British
The score at a particular time in a cricket or football match.
More example sentences
  • Tucker slotted over the resultant penalty to narrow the score to 12-3, which remained the state of play at the interval.
  • He can look at the game and know the state of play when he's going on the field.
  • You can't really argue with the state of play at the moment, because while England haven't exactly been Brazil, they've been clinical when presented with their opportunities.
The current situation in an ongoing process: I assume you know the state of play in the administrative assistants' dispute?
More example sentences
  • Putting aside the accurate truth that modern video games are all about community and online socialising, let's look at the current state of play.
  • So much for history, what about the current state of play?
  • And the various ideas that have been carefully leaked are certainly an improvement on the current state of play.

state of war

A situation when war has been declared or is in progress: General Noriega’s forces were in a state of war with the US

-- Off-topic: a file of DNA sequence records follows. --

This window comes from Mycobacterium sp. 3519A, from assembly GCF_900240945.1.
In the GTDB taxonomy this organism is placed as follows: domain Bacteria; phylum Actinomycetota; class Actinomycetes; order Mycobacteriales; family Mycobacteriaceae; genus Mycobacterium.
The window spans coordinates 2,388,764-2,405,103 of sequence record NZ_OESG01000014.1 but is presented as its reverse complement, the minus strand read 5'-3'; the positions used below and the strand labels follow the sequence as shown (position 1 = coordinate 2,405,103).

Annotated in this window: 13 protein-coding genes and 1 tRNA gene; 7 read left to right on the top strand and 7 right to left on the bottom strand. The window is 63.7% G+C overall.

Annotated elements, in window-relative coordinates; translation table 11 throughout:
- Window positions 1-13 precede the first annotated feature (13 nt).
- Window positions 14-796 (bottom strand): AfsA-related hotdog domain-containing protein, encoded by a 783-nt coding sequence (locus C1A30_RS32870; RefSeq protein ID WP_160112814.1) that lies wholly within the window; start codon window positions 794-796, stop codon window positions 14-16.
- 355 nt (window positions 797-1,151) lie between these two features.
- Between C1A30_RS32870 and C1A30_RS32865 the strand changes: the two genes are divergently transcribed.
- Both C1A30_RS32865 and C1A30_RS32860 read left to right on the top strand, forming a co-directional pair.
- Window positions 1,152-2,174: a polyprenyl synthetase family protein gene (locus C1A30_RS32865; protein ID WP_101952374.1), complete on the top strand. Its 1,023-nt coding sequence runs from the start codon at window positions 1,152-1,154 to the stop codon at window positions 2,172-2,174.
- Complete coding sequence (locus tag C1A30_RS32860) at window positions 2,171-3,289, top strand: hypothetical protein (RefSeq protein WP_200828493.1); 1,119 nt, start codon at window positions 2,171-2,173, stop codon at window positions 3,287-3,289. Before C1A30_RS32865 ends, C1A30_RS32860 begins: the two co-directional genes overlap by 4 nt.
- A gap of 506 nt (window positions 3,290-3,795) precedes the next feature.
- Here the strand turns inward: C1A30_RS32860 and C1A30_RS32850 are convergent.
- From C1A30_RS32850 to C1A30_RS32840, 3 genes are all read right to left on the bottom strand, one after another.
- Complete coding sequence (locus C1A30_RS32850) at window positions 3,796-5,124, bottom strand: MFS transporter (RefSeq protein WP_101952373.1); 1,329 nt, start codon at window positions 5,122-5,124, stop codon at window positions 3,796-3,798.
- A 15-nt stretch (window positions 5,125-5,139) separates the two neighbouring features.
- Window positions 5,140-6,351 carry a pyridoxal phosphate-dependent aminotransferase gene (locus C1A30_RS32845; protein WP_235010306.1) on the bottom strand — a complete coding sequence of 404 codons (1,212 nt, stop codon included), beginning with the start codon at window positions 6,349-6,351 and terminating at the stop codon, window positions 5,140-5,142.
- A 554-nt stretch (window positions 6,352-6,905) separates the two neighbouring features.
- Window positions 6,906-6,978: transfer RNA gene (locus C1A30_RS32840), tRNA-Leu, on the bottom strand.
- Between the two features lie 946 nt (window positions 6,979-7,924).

More example sentences
  • The US executive has, in effect, declared a permanent state of war.
  • And should the talkers determine not to be derailed, they'll find themselves still in a state of war at the end of their peace talks.
  • The way to protect innocent enemy soldiers, as David suggests, is by no longer being in a state of war - which may demand winning the war.

Derivatives

statable

adjective
More example sentences
  • This is too glaring a non sequitur for it ever to be statable as such.
  • Horwich recognizes that if he used substitutional quantifiers, his theory would be finitely statable.
  • These scientists evidently did not realize how much of our knowledge of proper game behavior precedes the learning of the statable constraints of a particular sport.

Origin

Middle English (as a noun): partly a shortening of estate, partly from Latin status 'manner of standing, condition' (see status). The current verb senses date from the mid 17th century.